So not only did you teach me about writing memoir, you also taught me about reading and thinking about how others write memoir. Thank you so much! Rebecca
Showing posts with label WWII. Show all posts
Showing posts with label WWII. Show all posts

Monday, May 31, 2021

Memorial Day remembering those who lost their lives serving our country.

During World War II, I had two cousins, born long before I came into this world, who served in the military after President Franklin Roosevelt declared war on Japan, December 8, 1941. The young men had recently graduated high school.

My aunt Doll and Uncle Avon were devastated when their only son, Henry was killed in an airplane crash in the Gulf of Mexico. He was flying a plane and pulling a target for other planes to practice hitting. He plane was shot down by "friendly fire." Henry's body was never found. His unborn son would never see his father. Today, that son still misses the father who never held him, played with him or saw his success in sports when he was in school. That son has become a highly successful scientist in his field and author of two excellent, researched nonfiction books. 

I will never forget going to the home of my aunt and uncle and seeing them cry, broken-hearted, as they told of the horror of losing their beloved son. I was told that my uncle walked the beach day after day while his son's body was searched for in the Gulf, but had to come home without Henry. 


Another cousin who died during that war was the son of Aunt Lottie and Uncle Horace, brother of my father who had four sons.  My brother, Ray, served in the United States Navy, but never saw combat or went overseas. Horace had a daughter, Kathryn, and a son, Clyde Horace Council, Jr.. Clyde, tall and handsome, became an officer in the Air Force. His mother adored him. I have a photograph of the two of them. Clyde was only twenty-two years old when he was killed. He is buried in Arlington Cemetery.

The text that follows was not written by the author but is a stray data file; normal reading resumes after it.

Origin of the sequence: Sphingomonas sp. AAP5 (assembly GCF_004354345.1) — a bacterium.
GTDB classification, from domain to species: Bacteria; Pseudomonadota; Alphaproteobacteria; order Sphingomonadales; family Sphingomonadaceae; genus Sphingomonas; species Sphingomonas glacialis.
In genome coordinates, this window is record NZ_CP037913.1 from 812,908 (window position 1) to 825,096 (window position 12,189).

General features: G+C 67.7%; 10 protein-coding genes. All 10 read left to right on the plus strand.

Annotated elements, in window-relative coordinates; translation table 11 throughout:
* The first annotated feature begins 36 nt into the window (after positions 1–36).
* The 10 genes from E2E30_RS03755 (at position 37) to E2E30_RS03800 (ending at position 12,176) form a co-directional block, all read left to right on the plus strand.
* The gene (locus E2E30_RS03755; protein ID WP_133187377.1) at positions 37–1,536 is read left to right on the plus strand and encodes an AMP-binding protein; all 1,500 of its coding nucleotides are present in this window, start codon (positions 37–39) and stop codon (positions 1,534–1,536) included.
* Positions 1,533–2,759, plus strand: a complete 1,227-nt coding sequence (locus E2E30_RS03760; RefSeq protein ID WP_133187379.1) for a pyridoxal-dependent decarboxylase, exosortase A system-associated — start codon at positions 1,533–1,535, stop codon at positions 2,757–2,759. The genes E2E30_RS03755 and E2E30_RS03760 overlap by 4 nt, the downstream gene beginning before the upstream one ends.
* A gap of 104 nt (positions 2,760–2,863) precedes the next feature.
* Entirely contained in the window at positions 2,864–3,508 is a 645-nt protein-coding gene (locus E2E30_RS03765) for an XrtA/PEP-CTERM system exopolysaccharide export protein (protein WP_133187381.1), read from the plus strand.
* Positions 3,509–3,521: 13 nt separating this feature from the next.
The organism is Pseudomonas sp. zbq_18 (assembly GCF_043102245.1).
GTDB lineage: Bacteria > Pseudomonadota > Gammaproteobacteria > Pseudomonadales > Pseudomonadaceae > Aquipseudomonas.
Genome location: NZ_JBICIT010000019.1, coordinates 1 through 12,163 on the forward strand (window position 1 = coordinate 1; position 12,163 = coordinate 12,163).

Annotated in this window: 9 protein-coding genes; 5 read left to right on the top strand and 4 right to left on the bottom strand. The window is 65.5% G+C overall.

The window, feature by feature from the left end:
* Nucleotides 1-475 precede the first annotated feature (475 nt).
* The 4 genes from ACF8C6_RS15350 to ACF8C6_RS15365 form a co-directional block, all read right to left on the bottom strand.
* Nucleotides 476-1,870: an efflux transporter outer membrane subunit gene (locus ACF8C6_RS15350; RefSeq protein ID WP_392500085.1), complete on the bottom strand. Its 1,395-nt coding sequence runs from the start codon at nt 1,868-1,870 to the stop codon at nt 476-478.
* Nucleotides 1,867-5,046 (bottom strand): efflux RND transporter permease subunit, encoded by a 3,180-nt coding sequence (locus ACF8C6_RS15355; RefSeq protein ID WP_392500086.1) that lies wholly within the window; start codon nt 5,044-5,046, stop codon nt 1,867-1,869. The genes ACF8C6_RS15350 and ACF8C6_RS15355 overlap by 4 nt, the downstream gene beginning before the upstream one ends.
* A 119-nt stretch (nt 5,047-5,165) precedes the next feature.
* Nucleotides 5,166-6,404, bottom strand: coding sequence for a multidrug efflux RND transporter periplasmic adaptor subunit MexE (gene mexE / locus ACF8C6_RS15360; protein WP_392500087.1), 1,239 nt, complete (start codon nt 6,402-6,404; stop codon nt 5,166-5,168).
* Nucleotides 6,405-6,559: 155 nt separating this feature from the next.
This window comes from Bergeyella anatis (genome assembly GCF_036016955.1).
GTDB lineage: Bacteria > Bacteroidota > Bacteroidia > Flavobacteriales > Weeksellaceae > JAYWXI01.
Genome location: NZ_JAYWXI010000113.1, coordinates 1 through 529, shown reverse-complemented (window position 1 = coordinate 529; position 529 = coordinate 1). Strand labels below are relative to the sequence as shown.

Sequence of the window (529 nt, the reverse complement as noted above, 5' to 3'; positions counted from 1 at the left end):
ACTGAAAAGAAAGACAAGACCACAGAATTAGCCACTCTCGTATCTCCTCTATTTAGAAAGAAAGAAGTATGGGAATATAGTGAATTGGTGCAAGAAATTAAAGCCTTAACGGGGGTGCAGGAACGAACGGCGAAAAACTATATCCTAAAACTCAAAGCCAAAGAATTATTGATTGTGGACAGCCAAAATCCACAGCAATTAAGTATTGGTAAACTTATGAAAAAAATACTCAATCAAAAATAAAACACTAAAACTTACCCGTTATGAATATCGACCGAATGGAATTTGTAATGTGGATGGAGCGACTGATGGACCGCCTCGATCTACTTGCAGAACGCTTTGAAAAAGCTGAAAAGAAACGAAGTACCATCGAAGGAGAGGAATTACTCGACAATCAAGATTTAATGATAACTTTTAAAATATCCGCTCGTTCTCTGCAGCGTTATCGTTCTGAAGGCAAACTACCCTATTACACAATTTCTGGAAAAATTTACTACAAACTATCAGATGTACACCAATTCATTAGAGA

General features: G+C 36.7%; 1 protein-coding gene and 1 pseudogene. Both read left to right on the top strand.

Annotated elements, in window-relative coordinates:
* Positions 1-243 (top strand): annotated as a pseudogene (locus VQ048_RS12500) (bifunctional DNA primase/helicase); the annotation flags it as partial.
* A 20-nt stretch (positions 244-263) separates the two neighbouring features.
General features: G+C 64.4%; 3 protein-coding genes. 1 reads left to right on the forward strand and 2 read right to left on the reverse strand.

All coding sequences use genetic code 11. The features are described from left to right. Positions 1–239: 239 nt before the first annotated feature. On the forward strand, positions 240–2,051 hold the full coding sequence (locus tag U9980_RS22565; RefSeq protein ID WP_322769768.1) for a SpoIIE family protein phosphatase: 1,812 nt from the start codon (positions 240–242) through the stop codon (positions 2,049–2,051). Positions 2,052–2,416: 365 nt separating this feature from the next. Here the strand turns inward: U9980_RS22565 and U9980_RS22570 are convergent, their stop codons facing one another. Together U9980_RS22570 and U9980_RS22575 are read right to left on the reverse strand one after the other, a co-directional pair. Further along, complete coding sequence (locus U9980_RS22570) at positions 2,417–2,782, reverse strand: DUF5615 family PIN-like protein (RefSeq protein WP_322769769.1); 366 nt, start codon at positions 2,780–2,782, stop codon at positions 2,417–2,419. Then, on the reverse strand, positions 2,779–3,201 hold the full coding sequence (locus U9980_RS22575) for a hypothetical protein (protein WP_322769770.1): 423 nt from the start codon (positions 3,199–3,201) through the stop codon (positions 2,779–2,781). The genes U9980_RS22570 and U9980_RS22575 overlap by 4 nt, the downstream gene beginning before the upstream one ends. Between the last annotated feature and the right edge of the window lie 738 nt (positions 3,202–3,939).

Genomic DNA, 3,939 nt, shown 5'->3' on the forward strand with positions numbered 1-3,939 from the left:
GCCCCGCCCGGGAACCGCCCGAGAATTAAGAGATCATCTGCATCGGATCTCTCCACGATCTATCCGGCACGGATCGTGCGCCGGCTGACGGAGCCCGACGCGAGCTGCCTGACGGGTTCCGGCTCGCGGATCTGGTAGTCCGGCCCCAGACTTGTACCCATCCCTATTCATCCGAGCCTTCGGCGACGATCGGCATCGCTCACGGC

Another veteran I knew who died serving in the military was a neighbor named Sam. He was sent to Viet Nam and was killed the day after he arrived. His parents mourned his death for the rest of their lives. He was too young to go, but his father had signed for him to go early. I know that guilt must have weighed heavy on that man's heart.

These are the men I think about on Memorial Day, and their families who sacrificed so much.

If you need to buy a gift, check out this site.

Thursday, October 27, 2011

A Delightful Day on a Mountaintop

Nadine, Ash, and Vicki

Nadine, Ash and Glenda
On this beautiful autumn day I was invited to join four former writing students at the home of Nadine J. on top of a mountain in north Georgia. We sat on her nicely appointed deck and feasted on a lovely lunch, enjoyed a bottle of wine with various desserts and laughed at the clever remarks of our dear friend, Ginny.

One of the nicest perks of teaching adults is finding friendships in the class. When the course ended, Ash Rothlein, a WWII veteran, enjoyed the others so much he invited them to the home he shares with his lovely wife, Liz, where they continued sharing their stories. I was included. Since that time, several years ago, we have all come to love each other.

Nadine's gritty and memorable stories about her childhood growing up in a coal mining camp will soon be compiled in a memoir. Meanwhile she designs interiors for fine homes all over the country.

Ash is involved in trying to reach descendants of those brave men buried above the beach in Normandy where he plans to be on the seventieth anniversary of that battle and on his 90th birthday. His writing consists of articles about his mission on D-Day for the Citizen-Times and other newspapers. Today he said he wants to motivate people to think about the lives lost in that war and the way our country came together as one after the fighting was over. Ash believes America can return to the way we were then. He is speaking to college students and sharing his story with all who listen, and those who listen find him captivating.

Writing has brought me joy in many ways, but finding friends such as Ginny, Vicki, Nadine, Ash and Liz is like the cherry on top of the whipped cream on the hot fudge sundae. We wrote down what we are thankful for in 2011, and these good friends were at the top of my list.